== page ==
Kenya urged Uganda and Tanzania to fully implement the plastic bag ban.
Kenya is to advocate for Uganda and Tanzania to fully implement the ban on plastic carrier bags.
This is despite the government’s announcement that compliance is at 95%. Mamo Mamo, director-general, of Nema, told the Star on Monday that the body has implemented a number of initiatives to reduce the use of prohibited plastics both nationally and regionally.
Mamo said that the regional ban will be enforced with the assistance of the Director General’s Forum from three East African nations.
“We are resurrecting this forum in order to discuss environmental concerns.” This is due to the fact that environmental concerns are transboundary, ” Mamo said, adding that the forum being resurrected has been dormant for some time.
According to Mamo, the DGs of Kenya, Uganda, and Tanzania would spearhead these initiatives in their respective nations.
Following that, we would be able to extend to all Eastern African nations, he said.
Kenya’s tough stance on plastic pollution comes only weeks before the UN General Assembly’s fifth session begins.
From February 28 to March 2, the assembly will be held in person and online at the UN Environment Programme (UNEP) headquarters in Nairobi, Kenya.
UNEA-5 will be followed by a special session of the UN Environment Assembly to mark UNEP’s 50th anniversary, which will take place on March 3-4. The United Nations Environment Assembly (UNEA) is the highest-level assembly on the status of the environment.
The assembly gathers every two years to establish goals for global environmental policy and to create international environmental legislation. The decisions and resolutions adopted by member states at the assembly establish the UNEP’s work program.
The assembly will consider the formation of an international negotiating committee. The group will begin work on a worldwide, legally enforceable pact to combat plastic pollution.
Given the magnitude and scope of the global plastic pollution issue, the debates might be the most significant advance on the global environmental agenda since the Paris Climate Agreement in 2015.
The conversations will take place between member countries, as well as with the commercial sector, civil society, and other parties.
Other essential topics to be addressed by the assembly include nature-based solutions and biodiversity, green recovery and circular economy, and nitrogen control.
Kenya’s Environment Ministry issued a gazette notice on February 27, 2017, prohibiting the use of plastic carrying bags.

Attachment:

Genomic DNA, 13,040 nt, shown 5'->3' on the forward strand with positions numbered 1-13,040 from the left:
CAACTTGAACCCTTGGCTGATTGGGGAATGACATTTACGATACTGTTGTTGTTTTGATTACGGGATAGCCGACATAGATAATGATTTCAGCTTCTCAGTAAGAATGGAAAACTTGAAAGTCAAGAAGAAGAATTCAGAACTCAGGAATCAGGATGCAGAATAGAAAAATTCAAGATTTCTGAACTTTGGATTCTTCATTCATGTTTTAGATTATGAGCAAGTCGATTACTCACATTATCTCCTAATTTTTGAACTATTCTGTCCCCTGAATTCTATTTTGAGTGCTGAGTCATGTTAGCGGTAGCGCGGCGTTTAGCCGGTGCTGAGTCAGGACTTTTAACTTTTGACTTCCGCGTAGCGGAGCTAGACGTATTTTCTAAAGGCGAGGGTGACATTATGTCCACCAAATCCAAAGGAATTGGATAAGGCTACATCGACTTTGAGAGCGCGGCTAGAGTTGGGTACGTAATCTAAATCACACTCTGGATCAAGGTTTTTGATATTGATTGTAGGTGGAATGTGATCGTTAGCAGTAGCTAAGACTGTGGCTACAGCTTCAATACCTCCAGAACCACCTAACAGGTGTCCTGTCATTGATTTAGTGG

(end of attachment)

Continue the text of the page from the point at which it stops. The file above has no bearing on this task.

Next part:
In August of that year, the prohibition went into force.
Possession of plastics carries a fine of between Sh2 million and Sh4 million, as well as a prison sentence of one to two years, or both.
Prior to 2017, around 100 million plastic bags were used in Kenyan shops each year, with serious environmental repercussions. In 2017, for example, a Nema-supported study found that more than half of livestock had ingested plastics.
According to a study conducted in Dagoreti, Kiserian, and the Kenya Meat Commission, affected livestock was weak, with lower milk and beef production. According to the administration, the prohibition would help safeguard the environment and raise living conditions.
Despite the prohibition, plastic bags continue to be smuggled into the nation. The polymers are thought to have originated in Tanzania, Somalia, and Uganda.
The authority has encountered difficulties at Garissa, Mandera, Moyale, Busia, Taita Taveta, Namanga, and other border crossings.
Kenya outlawed single-use plastics on beaches, national parks, forests, and conservation zones on June 5, 2019. Visitors are not permitted to bring single-use plastic water bottles, disposable cups, plates, cutlery, or straws into national parks, forests, beaches, or conservation zones.
Mamo previously warned the Star that various types of plastics were becoming one of our generation’s worst disasters and a serious danger to biodiversity.
Mamo said that Nema is working closely with county governments at the national level to ensure that the prohibited plastic carrier bags are handled.
“We have built a structure of a corporation with the Council of Governors on the devolved environmental functions of solid waste management, noise pollution, and air pollution,” he said.
Mamo said that Nema has already gazetted over 100 environmental inspectors for the county government in order to assist the authorities in enforcing the prohibition.
“We have also brought on board market supervisors from different county administrations, particularly in big cities.” “They will work with us to ensure that prohibited plastics are removed from marketplaces,” he added.
According to Mamo, the authority has also created an Environmental Performance Index. The tool will assess how counties perform in terms of environmental characteristics such as pollution management, including the use of prohibited plastic bags, environmental governance, and garbage collection.
According to the DG, the Environmental Management and Coordination Act No. 8 of 1999 (EMCA) would be revised via a bill. This would guarantee that counties are given clear mandates for carrying out devolved environmental tasks.
“The gaps are a reaction from the counties to implementing the plastic ban and ensuring we work under multi-agency teams,” he said.
Mamo said that the authority has established a coordination framework to improve collaboration among various parties.
County governments will be included so that the plastic bag ban may be enforced at the county level.